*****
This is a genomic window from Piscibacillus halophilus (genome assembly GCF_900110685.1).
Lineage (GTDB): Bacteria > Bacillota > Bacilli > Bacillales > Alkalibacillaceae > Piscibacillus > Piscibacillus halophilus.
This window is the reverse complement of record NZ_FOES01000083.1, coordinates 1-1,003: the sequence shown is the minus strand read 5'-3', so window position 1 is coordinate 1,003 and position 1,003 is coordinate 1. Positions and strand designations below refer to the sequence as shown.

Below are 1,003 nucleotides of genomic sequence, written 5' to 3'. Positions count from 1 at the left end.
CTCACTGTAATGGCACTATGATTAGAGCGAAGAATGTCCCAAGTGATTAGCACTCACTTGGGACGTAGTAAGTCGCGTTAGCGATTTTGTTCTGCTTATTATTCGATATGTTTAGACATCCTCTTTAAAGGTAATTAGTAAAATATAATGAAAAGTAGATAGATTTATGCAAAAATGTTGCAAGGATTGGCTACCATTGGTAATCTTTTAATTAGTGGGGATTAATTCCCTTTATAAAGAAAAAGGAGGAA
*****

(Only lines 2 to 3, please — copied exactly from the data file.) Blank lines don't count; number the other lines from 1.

Lineage (GTDB): Bacteria > Bacillota > Bacilli > Bacillales > Alkalibacillaceae > Piscibacillus > Piscibacillus halophilus.
This window is the reverse complement of record NZ_FOES01000083.1, coordinates 1-1,003: the sequence shown is the minus strand read 5'-3', so window position 1 is coordinate 1,003 and position 1,003 is coordinate 1. Positions and strand designations below refer to the sequence as shown.